Cutthroat Trout: Evolutionary Biology and Taxonomy

Where the Rubber Meets the Road: Further Research Needs and Implications for Cutthroat Trout Management

Luke Schultz, Neil F. Thompson, C. Nathan Cathcart, and Thomas H. Williams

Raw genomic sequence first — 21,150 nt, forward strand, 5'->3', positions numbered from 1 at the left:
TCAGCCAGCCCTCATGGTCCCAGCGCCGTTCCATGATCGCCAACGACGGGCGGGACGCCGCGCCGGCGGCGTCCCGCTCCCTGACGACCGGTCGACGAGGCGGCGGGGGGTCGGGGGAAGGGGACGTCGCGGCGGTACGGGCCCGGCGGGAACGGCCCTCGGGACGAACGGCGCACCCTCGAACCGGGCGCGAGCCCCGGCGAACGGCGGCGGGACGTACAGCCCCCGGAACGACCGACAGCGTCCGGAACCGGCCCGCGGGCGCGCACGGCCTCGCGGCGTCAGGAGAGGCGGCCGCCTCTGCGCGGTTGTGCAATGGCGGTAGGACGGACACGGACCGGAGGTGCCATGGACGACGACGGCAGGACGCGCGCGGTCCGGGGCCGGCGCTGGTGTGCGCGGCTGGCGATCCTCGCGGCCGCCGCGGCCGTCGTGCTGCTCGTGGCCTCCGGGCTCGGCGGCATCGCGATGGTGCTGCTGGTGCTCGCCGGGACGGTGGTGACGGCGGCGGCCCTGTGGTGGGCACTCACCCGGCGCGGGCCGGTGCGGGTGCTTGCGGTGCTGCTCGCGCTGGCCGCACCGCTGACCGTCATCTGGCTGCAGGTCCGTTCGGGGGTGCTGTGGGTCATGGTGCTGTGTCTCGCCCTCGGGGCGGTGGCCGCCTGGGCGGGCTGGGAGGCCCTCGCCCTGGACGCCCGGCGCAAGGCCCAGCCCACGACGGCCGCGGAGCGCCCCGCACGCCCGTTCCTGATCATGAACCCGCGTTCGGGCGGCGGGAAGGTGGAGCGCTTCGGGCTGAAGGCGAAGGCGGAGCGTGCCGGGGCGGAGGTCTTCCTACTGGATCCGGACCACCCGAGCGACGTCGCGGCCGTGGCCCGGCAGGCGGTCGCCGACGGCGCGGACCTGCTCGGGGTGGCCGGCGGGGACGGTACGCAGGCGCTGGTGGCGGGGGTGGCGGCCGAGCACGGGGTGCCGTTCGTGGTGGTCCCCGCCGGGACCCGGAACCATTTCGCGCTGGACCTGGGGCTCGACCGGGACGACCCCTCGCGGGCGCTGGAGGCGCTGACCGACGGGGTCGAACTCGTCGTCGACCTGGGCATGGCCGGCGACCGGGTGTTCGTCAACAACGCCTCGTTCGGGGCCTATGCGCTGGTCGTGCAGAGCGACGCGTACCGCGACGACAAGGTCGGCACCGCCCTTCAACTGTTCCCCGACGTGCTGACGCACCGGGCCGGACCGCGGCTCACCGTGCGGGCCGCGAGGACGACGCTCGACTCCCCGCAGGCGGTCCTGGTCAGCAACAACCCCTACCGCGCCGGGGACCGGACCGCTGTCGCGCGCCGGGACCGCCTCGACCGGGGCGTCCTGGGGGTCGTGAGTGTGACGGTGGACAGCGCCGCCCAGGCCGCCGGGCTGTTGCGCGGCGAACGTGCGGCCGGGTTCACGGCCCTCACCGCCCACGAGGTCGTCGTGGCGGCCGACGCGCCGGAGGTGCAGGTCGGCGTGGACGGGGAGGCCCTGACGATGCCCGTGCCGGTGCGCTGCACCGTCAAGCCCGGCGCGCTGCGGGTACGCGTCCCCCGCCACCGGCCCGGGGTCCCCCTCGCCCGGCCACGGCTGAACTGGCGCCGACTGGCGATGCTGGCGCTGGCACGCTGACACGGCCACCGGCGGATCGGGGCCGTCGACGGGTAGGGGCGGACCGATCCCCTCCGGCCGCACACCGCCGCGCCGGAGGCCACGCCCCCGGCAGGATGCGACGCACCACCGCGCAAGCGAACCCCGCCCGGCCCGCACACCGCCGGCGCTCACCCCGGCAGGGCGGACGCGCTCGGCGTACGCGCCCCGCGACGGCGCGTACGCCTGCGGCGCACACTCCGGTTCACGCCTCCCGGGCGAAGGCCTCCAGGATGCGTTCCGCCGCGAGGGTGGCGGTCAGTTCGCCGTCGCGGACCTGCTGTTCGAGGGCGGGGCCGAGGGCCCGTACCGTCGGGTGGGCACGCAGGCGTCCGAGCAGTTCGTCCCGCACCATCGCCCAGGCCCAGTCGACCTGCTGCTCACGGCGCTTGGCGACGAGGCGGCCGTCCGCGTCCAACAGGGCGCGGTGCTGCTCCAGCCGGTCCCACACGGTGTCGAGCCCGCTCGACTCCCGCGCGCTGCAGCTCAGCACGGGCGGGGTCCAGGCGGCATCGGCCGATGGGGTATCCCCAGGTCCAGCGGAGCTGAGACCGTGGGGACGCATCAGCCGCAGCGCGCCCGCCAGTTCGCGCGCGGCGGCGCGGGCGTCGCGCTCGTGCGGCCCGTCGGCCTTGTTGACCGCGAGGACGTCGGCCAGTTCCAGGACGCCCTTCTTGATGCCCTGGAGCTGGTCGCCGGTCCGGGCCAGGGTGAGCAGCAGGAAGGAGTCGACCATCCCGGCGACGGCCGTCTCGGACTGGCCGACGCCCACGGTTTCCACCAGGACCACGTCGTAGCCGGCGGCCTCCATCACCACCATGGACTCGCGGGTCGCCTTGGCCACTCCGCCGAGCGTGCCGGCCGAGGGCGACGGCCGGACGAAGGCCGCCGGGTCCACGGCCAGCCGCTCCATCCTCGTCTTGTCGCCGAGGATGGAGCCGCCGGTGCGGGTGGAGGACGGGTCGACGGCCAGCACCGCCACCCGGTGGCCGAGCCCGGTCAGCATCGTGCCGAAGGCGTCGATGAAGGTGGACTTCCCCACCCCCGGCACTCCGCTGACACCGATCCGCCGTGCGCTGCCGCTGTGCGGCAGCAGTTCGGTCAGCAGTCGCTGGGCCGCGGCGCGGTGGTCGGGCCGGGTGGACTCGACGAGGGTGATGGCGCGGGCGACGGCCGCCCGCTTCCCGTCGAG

Abstract.—The broad distribution and regional variation of Cutthroat Trout Oncorhynchus clarkii across western North America has led to considerable interest in the different forms from both scientific and recreational perspectives. This volume represents an attempt to describe this observed diversity with the most current information available and suggests a revised taxonomy for Cutthroat Trout. However, what is proposed in this volume will be subject to change or refinement as new techniques and analytical tools become available. In particular, remaining uncertainty would benefit from a comparison of all described lineages with a common set of morphological and genetic markers. A range-wide collection of voucher specimens will help to document variation in these characteristics, and we encourage field biologists to prioritize these collections. Future revisions will benefit from agreement on a species concept and explicitly state the assumptions of the chosen species concept. We encourage collaboration between managers and taxonomists to accurately delineate units of conservation that can be used by decision makers tasked with ensuring the long-term persistence of Cutthroat Trout lineages. The proposed taxonomic revisions herein validate many of the ongoing management strategies to conserve Cutthroat Trout, but we advise additional consideration of life-history diversity as an attainable management target. For long-term persistence of all Cutthroat Trout, maintaining and expanding the availability of high quality, well-connected stream and lake habitats will be a necessary first step to achieving desired conservation outcomes. Moreover, restoring and protecting ecological processes are key to conserving the diversity found within and among lineages of Cutthroat Trout. In systems where native Cutthroat Trout have been extirpated or suppressed, captive propagation and translocation are two potentially available tools to re-establish or reinvigorate populations. Last, we encourage fisheries managers and taxonomists to embrace the challenges that come with conserving locally unique forms of wide-ranging species like Cutthroat Trout.